The Emperor Angelfish is not prone to many of the common diseases that afflict marine tropicals in captivity with one glaring exception.  They can come down with a nasty case of lateral line disease the cause and treatment thereof are still highly debated amongst experts worldwide.  Here is an excellent article by Jay F. Hemdal, Curator of Fishes and Invertebrates at the Toledo Zoological Society which I found on the internet edition of CORAL: The Reef and Marine Aquarium Magazine, dated May 5, 2011.

http://www.coralmagazine-us.com/content/activated-carbon-hlle-smoking-gun-found

It seems that activated carbon dust could be a contributing factor in causing this ailment.  There is proof after several studies that a nutritious diet and regular prophylactic water changes can be a useful deterrent and after occurrence treatment.

Of course the Emperor can and will come down with a case of the ICH from time to time but my experience is that early diagnosis and treatment with a copper based formula has been extremely successful in defeating the parasite.  I use and highly recommend CUPRAMINE, a buffered active copper solution that is manufactured by SEACHEM.  It has shown to be less toxic and quite effective.

In the case of a bacterial infection I have recently found that the tea tree extract, melaleuca, is a wonderful and very effective treatment for fin and tail rot and cloudy eyes. A single treatment eliminated the problem nearly overnight! Tea tree oil is also an effective and useful treatment for dandruff, various types of tinea fungi and other skin ailments in human beings.  It smells great too!  The brand I used for the aquarium application is called MELAFIX made by Fishcare North America Inc.  It’s inexpensive and it works!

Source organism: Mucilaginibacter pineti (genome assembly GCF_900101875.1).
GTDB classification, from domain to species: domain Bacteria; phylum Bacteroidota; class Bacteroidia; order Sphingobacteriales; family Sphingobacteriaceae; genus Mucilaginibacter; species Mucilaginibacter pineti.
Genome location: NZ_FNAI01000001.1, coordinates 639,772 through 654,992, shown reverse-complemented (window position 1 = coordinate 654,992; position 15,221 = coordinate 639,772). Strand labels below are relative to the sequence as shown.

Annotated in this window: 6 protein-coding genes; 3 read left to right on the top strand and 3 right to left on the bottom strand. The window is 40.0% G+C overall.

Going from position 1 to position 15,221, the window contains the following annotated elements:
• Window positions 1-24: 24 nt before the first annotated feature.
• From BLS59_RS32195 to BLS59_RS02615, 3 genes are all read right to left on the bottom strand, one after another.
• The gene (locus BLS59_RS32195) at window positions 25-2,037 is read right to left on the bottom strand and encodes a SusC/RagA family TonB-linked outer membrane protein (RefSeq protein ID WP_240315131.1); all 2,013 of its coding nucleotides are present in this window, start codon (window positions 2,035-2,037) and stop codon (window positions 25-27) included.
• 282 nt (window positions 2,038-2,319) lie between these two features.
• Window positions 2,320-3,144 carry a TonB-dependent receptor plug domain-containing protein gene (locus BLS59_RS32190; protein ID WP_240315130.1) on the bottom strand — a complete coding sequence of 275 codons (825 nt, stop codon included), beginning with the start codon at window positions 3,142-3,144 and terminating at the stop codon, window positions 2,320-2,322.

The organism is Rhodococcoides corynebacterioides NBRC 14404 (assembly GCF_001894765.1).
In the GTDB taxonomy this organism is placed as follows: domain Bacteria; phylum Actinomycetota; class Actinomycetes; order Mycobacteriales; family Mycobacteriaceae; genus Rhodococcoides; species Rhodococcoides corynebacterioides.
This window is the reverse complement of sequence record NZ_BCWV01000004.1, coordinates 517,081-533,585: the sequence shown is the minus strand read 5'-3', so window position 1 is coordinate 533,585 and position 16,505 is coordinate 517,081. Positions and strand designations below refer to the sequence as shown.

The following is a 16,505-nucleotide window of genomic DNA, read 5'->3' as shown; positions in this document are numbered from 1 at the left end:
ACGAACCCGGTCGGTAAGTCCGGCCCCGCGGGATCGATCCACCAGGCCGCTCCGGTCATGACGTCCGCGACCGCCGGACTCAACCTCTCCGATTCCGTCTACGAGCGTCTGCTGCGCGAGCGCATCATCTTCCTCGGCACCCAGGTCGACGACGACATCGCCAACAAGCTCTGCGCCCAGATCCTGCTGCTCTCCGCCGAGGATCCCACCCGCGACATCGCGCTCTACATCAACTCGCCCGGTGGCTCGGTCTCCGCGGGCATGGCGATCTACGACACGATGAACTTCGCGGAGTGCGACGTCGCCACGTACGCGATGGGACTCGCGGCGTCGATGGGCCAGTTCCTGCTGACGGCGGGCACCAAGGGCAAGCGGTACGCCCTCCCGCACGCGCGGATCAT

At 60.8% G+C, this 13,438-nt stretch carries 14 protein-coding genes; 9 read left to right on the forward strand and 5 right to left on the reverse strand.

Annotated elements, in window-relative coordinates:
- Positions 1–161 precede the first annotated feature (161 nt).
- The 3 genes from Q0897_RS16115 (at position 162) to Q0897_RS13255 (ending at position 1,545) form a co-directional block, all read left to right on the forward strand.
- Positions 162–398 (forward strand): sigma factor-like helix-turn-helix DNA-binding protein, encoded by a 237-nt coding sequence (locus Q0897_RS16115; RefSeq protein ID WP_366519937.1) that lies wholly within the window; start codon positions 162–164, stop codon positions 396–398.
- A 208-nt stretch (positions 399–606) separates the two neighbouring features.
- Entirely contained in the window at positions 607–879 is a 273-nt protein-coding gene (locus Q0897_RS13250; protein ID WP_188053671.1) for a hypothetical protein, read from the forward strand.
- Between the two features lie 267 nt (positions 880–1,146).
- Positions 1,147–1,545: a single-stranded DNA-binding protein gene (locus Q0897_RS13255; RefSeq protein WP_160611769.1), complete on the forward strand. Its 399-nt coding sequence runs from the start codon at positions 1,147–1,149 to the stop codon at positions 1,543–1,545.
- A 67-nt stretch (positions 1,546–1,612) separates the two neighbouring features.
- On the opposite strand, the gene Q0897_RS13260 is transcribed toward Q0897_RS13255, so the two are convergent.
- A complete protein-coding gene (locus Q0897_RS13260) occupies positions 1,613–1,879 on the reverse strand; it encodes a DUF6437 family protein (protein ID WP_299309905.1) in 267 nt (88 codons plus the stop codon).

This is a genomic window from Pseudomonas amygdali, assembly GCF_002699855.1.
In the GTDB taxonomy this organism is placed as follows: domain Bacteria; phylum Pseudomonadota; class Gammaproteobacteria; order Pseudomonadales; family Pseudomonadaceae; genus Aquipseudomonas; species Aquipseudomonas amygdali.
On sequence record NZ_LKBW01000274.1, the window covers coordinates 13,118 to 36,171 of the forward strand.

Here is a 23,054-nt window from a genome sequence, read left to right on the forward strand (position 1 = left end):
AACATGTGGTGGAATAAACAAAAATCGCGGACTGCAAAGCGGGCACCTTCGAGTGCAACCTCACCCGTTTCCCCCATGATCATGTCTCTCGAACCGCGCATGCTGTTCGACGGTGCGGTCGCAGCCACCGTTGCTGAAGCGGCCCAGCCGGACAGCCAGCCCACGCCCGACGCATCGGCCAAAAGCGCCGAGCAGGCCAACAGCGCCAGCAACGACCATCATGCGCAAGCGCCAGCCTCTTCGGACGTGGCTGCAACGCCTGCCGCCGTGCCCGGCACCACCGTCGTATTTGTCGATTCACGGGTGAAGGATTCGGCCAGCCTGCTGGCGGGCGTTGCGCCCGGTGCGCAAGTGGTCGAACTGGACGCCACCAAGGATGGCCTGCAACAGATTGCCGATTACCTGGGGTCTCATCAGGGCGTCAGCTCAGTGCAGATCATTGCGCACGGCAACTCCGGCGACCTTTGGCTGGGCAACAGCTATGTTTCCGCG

There is a wealth of information available on this beautiful animal all over the internet.  Here are a few links that you can check out with additional info.

http://www.bluezooaquatics.com/productDetail.asp?did=1&pid=245&cid=8

http://www.liveaquaria.com/product/prod_display.cfm?c=15+18+411&pcatid=411

http://www.fishbase.org/summary/speciessummary.php?id=6504

BTW…I am not paid to endorse ANYTHING.  I only mention products that I have used and that I have found to be extremely and consistently helpful.  If you have stories or other helpful information/photos/video etc of the Emperor Angel,  please feel free to respond.

ABOUT THE AUTHOR – Joe Refano has been an aquarist since age 10 and was one of the country’s largest importers-exporters of Marine Tropical Fish and Invertebrates in the 1980’s.  At different times over the years he ha maintained several large aquariums in his homes and businesses.  He has also written several articles for various hobbyist magazines over the years.

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This entry was posted in Uncategorized, Tropical Fish, Marine Aquariums. Bookmark the permalink.

2 Responses to Emperor Angelfish…A Hardy, Beautiful Bully!

  1. Pingback: Two Red Sea fish species help each other hunting | Dear Kitty. Some blog